U.S. envoy's name blocked in latest run-in with China

BEIJING Fri Feb 25, 2011 8:45am EST

U.S. Ambassador to China Jon Huntsman speaks to journalists in front of the Beijing High People's Court after an appeal of Xue Feng in Beijing, February 18, 2011. REUTERS/Petar Kujundzic

U.S. Ambassador to China Jon Huntsman speaks to journalists in front of the Beijing High People's Court after an appeal of Xue Feng in Beijing, February 18, 2011.

Credit: Reuters/Petar Kujundzic

BEIJING (Reuters) - China has blocked a microblog search of the Chinese name of the U.S. ambassador after he was seen near a pro-democracy gathering, the latest in a series of run-ins between a possible U.S. presidential candidate and the Communist Party.

China has tightened control over the Internet in the wake of the unrest sweeping through the Middle East, underscoring the party's anxiety over the easy spread of information that might challenge its one-party rule.

The online censorship coincides with a rash of detentions after an overseas Chinese-language website, Boxun, spread a call for "Jasmine Revolution" gatherings to press the Communist Party to make way for democratic change.

Ambassador Jon Huntsman, a fluent Mandarin speaker tipped as a Republican U.S. presidential candidate, was spotted in a crowd at a pro-democracy gathering outside a McDonald's on Beijing's Wangfujing shopping street on Sunday.

U.S. officials later said he accidentally came across the gathering while out shopping.

A video posted on YouTube showed him talking to an unidentified person on the street, a block away from Tiananmen Square, the center of pro-democracy demonstrations which were crushed by the military in June 1989.

Besides Huntsman's Chinese name, "Hong Bopei," searches for the Chinese translations of "Egypt," "jasmine," "jasmine revolution" and "Hillary Clinton" prompted a message saying the results could not be found on the microblogs of Chinese Internet portal Sina.com.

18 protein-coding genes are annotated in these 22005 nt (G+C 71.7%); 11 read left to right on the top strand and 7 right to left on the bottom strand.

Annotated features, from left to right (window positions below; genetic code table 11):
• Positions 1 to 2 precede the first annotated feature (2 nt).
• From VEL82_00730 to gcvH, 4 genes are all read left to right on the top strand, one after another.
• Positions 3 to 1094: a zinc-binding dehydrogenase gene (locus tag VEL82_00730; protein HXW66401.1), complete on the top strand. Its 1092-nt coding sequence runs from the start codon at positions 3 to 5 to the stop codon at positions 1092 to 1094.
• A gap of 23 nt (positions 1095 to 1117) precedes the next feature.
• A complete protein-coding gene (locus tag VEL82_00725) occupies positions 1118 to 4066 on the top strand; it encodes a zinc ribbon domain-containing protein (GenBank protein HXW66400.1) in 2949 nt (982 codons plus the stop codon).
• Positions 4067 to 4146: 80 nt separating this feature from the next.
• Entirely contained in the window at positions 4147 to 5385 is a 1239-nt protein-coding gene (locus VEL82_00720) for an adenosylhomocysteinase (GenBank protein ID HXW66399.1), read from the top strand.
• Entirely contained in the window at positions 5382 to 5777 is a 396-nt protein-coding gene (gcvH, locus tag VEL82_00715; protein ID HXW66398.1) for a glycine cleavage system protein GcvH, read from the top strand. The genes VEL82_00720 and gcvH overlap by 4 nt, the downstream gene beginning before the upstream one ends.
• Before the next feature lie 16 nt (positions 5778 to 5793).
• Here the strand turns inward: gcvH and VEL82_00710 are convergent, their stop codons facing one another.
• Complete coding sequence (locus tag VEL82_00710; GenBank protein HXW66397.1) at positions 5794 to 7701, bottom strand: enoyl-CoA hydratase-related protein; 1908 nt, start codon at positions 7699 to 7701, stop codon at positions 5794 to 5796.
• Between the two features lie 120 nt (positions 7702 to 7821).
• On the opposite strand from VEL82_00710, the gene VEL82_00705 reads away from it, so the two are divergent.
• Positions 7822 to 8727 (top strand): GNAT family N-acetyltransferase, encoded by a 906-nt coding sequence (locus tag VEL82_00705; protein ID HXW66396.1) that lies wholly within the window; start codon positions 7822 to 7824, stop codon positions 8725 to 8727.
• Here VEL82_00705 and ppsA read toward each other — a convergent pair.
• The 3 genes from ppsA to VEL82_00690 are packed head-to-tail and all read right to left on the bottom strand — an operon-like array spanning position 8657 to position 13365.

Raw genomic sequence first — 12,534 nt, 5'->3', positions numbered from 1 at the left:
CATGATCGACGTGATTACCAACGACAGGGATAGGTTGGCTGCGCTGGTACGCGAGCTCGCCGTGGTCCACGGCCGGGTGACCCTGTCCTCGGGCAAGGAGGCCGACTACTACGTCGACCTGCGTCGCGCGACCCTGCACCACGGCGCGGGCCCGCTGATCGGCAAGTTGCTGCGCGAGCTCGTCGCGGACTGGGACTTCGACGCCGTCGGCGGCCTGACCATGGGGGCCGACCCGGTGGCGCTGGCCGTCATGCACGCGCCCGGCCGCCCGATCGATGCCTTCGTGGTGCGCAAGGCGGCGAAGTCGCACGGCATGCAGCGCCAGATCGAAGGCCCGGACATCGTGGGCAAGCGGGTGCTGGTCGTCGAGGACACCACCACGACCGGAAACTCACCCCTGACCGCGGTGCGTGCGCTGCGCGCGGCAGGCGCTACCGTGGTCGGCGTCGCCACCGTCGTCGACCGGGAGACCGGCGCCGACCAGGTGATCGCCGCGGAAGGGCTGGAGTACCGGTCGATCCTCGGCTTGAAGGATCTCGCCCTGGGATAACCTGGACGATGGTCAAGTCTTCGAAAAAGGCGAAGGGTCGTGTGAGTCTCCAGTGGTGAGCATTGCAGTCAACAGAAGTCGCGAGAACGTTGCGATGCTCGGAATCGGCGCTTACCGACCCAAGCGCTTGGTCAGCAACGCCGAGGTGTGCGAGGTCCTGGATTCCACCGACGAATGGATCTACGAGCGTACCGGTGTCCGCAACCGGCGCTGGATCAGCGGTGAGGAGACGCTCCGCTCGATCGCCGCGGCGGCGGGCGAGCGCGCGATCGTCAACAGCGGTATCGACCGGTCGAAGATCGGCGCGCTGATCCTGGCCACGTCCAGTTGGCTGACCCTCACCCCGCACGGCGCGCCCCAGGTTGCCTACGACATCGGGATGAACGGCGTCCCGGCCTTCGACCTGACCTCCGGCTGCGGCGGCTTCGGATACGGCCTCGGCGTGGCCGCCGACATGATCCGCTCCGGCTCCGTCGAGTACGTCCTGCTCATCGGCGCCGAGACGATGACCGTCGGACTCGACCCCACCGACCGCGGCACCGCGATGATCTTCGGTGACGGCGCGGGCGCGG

Authorities are particularly worried that people who use online microblogs -- 125 million and growing -- could use them to mobilize.

U.S. Embassy spokesman Richard Buangan said the embassy was aware that "some Chinese domestic Internet sites" were restricting searches of Huntsman's Chinese name.

"We urge China to respect internationally recognized fundamental freedoms, including freedom of expression, and the human rights of all Chinese citizens," Buangan said.

Last week, Huntsman stood outside a Chinese court and criticized it for rejecting the appeal of an American jailed on industrial spying charges.

Days earlier, Huntsman posted messages on a Twitter-like Chinese microblog service, asking readers their opinions on a speech by Secretary of State Hillary Clinton about Internet freedom.

His messages were deleted by censors.

Huntsman's chances of running for the Republican presidential nomination appeared to increase early this week when a group advocating his candidacy launched a fund-raising effort.

China has launched its most severe crackdown on dissidents in recent years in response to the Jasmine protests, rights group Chinese Human Rights Defenders said on Friday.